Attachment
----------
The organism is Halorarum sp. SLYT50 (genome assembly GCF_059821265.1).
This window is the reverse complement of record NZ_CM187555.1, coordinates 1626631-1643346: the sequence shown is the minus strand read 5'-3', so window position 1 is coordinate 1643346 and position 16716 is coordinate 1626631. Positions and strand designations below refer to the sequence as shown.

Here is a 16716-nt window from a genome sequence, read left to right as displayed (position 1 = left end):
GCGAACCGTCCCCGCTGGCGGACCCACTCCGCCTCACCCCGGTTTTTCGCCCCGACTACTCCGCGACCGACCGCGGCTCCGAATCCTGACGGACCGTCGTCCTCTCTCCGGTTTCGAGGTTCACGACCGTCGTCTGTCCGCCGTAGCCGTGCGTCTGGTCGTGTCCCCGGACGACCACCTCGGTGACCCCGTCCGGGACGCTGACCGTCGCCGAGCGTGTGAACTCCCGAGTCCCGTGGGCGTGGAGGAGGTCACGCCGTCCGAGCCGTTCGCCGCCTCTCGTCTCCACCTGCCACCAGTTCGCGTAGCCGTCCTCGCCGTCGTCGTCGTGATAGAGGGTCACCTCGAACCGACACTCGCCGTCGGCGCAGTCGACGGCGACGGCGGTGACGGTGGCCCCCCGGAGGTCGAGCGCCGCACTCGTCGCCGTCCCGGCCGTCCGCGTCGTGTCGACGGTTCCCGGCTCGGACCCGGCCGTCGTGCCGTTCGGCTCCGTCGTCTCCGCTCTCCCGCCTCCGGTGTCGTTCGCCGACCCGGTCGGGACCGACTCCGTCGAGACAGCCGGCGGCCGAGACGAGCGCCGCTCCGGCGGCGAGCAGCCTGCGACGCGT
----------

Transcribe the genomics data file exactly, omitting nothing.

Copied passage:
The organism is Halorarum sp. SLYT50 (genome assembly GCF_059821265.1).
This window is the reverse complement of record NZ_CM187555.1, coordinates 1626631-1643346: the sequence shown is the minus strand read 5'-3', so window position 1 is coordinate 1643346 and position 16716 is coordinate 1626631. Positions and strand designations below refer to the sequence as shown.

Here is a 16716-nt window from a genome sequence, read left to right as displayed (position 1 = left end):
GCGAACCGTCCCCGCTGGCGGACCCACTCCGCCTCACCCCGGTTTTTCGCCCCGACTACTCCGCGACCGACCGCGGCTCCGAATCCTGACGGACCGTCGTCCTCTCTCCGGTTTCGAGGTTCACGACCGTCGTCTGTCCGCCGTAGCCGTGCGTCTGGTCGTGTCCCCGGACGACCACCTCGGTGACCCCGTCCGGGACGCTGACCGTCGCCGAGCGTGTGAACTCCCGAGTCCCGTGGGCGTGGAGGAGGTCACGCCGTCCGAGCCGTTCGCCGCCTCTCGTCTCCACCTGCCACCAGTTCGCGTAGCCGTCCTCGCCGTCGTCGTCGTGATAGAGGGTCACCTCGAACCGACACTCGCCGTCGGCGCAGTCGACGGCGACGGCGGTGACGGTGGCCCCCCGGAGGTCGAGCGCCGCACTCGTCGCCGTCCCGGCCGTCCGCGTCGTGTCGACGGTTCCCGGCTCGGACCCGGCCGTCGTGCCGTTCGGCTCCGTCGTCTCCGCTCTCCCGCCTCCGGTGTCGTTCGCCGACCCGGTCGGGACCGACTCCGTCGAGACAGCCGGCGGCCGAGACGAGCGCCGCTCCGGCGGCGAGCAGCCTGCGACGCGT